BSA Decisions Ngā Whakatau a te Mana Whanonga Kaipāho

All BSA's decisions on complaints 1990-present

Gee and Television New Zealand Ltd - 1995-087


A Shortland Street storyline involved characters Kirsty and Lionel being seized,

threatened and tied up by a military style unit. It was then revealed that it was a case

of mistaken identity and that the unit, as a training exercise, was meant to detain and

interrogate its own agents. Shortland Street is broadcast on TV2 between 7.00–

7.30pm each Monday to Friday.

Mr Gee complained to Television New Zealand Ltd, the broadcaster, that the military

action was portrayed inaccurately and dealt with the soldiers unfairly. Furthermore,

the incident had involved excessive violence and had not been preceded with a


Emphasising that the unit which seized the couple was entirely fictitious and had been

shown in a fictional series, TVNZ said the standards relating to fairness and accuracy

did not apply. As the violence implied was acceptable in a PGR rated programme, the

violence standards had not been breached. Dissatisfied with TVNZ's decision, Mr

Gee referred the complaint to the Broadcasting Standards Authority under s.8(1)(a) of

the Broadcasting Act 1989.

For the reasons given below, the Authority declined to uphold the complaint.


The members of the Authority have viewed the episodes containing the incident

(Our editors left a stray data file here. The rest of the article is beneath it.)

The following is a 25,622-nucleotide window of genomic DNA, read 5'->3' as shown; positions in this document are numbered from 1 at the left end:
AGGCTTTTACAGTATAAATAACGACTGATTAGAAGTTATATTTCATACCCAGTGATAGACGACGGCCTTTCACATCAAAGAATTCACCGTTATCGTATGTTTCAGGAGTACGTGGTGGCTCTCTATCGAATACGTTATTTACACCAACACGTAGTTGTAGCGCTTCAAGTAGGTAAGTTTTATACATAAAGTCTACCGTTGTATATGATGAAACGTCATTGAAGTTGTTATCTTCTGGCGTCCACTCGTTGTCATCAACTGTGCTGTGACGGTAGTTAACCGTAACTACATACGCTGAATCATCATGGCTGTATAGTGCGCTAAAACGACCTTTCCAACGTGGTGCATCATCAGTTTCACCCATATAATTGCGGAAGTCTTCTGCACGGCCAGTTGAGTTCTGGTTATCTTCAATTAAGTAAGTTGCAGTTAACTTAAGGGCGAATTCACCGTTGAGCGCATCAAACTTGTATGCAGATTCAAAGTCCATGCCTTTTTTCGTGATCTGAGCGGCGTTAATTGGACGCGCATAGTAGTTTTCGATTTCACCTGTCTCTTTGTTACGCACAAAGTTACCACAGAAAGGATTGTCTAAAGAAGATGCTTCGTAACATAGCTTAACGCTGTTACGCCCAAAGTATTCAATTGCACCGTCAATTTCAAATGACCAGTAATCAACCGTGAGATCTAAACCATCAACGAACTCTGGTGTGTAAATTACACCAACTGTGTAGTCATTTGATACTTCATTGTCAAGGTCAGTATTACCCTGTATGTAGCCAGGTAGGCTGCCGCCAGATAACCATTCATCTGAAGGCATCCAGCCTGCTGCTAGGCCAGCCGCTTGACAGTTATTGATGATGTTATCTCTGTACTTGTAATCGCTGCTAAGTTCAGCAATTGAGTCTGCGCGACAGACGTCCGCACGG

complained about and have read the correspondence (summarised in the Appendix).

As is its practice, the Authority has determined the complaint without a formal


Referring to his lengthy experience as a soldier, Mr Gee complained to TVNZ about

the storyline carried through a number of episodes of Shortland Street when two

characters were seized and questioned by a military-style unit. It was later revealed

that the unit was involved in an exercise and, as a result of mistaken identity, had

seized the wrong couple. They were offered compensation of $50,000 which they

accepted as they desperately needed funds for the renovation of their home.

Mr Gee stated that the treatment of the military unit was "ambiguous, in poor taste,

lacked fairness and on at least two occasions was inaccurate". He listed some

broadcasting standards which he considered had been breached in the sequence as it

had dealt with the military unfairly and had contained excessive violence.

TVNZ assessed the complaint under the nominated standards. The first five require


G1  To be truthful and accurate on points of fact.

G4  To deal justly and fairly with any person taking part or referred to in any


G5  To respect the principles of law which sustain our society.

G6  To show balance, impartiality and fairness in dealing with political

matters, current affairs and all questions of a controversial nature.

G13 To avoid portraying people in a way which represents as inherently

inferior, or is likely to encourage discrimination against, any section of the

community on account of sex, race, age, disability, occupational status,

sexual orientation or the holding of any religious, cultural or political

belief. This requirement is not intended to prevent the broadcast of

material which is:

i) factual, or

ii) the expression of genuinely-held opinion in a news or current affairs